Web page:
We love beans. They’re really good for you, of course, since they’re loaded with protein and fiber. Eating more beans helps you eat less meat, good for both you and the planet. We love beans because they can be delicious. But you’ve got to start with the right beans. As usual, Wellspent Market founder Jim Dixon has got some opinions about the right beans. Here’s what he thinks.
Anthony and Carol Boutard taught me the lesson of good beans. To make a delicious pot, start with the right beans. My gateway bean was the Ayers Creek Borlotto Gaston, a cranberry bean the Boutards developed from Italian seeds on their Willamette Valley farm near Gaston. Fat and creamy with a deep, rich flavor, these are the beans that drove me from the bulk bins in search of better beans.
But Ayers Creek’s small-scale production, along with unrelenting demand from Portland’s best restaurants, meant I couldn’t always get their beans. I discovered Haricot Farms, part of the no-till, sustainable farming movement in central Washington, and their Food Alliance certified beans. Fresher beans taste better, and these always come from the most recent harvest.
Rancho Gordo beans get a lot of attention, and rightly so since their beans are always delicious. But it’s founder Steve Sando’s approach that makes me think we were separated at birth. He loves beans for their own sake, always advocating cooking them simply with water and salt, then eating them plain so you can see just how good they taste. And like me, his favorite bean is the one he’s eating at the moment
Regular readers know my preferred bean cooking method: combine beans, water, olive oil, and salt in a covered pot, put it in a low oven, and cook until done. I adapted it from an old Tuscan recipe called fagiole al fiasco, and I make a pot of no-soak, beans in the oven every few days. But during the hot summer days when I can’t bear to heat up the kitchen, I’ll cook them long and slow on the stovetop. However you cook them, start with good beans. Here are a few of my favorites.
An old Tuscan variety, these get their name from their pale yellow color reminiscent of sulphur, zolfo in Italian. Despite their thin skins, The small beans stand up to long slow cooking, emerging intact but soft and buttery.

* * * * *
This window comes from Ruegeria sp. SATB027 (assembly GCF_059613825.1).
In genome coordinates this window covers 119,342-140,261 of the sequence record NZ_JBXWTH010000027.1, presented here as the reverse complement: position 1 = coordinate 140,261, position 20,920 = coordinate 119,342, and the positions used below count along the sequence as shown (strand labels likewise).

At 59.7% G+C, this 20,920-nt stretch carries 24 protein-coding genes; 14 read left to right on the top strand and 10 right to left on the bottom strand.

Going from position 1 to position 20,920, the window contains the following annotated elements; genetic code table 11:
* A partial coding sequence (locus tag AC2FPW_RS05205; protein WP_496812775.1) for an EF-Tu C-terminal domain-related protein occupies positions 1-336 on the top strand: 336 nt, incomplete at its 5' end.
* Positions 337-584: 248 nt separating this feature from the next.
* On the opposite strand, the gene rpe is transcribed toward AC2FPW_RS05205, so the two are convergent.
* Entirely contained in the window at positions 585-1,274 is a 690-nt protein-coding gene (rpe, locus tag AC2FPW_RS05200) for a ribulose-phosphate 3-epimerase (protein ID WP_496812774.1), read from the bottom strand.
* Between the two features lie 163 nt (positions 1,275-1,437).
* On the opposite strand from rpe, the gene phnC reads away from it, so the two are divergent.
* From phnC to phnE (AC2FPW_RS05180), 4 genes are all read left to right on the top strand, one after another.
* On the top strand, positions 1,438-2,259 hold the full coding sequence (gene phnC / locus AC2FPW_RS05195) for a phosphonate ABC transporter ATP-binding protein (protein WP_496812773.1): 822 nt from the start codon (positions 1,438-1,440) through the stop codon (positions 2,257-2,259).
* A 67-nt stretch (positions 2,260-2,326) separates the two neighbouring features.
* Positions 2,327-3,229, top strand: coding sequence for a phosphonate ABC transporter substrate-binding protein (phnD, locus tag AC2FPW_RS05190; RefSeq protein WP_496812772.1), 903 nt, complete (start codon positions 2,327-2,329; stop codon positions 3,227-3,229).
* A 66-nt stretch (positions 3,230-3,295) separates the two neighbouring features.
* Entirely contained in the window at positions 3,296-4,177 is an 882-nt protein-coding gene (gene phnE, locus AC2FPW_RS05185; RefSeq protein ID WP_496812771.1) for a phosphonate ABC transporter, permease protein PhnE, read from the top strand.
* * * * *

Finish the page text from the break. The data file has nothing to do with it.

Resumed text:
Similar to cranberry beans, pintos feature thick skins and a creamy interior. They’re used to make classic frijoles refritos as well Appalachian-style soup beans.
You can’t make red beans in New Orleans with any other bean, but these work just as well in chili or a classic three bean salad. Big, fat, and tender, red kidneys are popular in bean dishes from India, too.
Ceci in Italian, garbanzo in Spanish, delicious in any language, these chickpeas make creamy hummus, are perfect in salads, and taste great on their own with a drizzle of extra virgin olive oil.
We’ve been working on this project for a few months and are beyond excited to finally announce the launch of Take-Home Dough and Sauce from Portland’s world-famous Scottie’s Pizza Parlor!
Known for his commitment to top notch ingredients, affordable slices and employee well-being, Brooklyn-born Scott Rivera spent time in some of Portland’s most revered kitchens (pizza and otherwise, including Ava Gene’s, Babydoll, and Handsome) before launching his namesake pie hole on SE Division in 2015. Scottie himself will be on hand making pies and slinging slices—as well as offering tips and tricks to achieve the perfect home bake—and our pals from Mill A Cider Co will be providing refreshments to wash it all down. It’s all happening on Tuesday, October 12th from 5pm-7pm in the Wellspent Parking Lot. See you there!!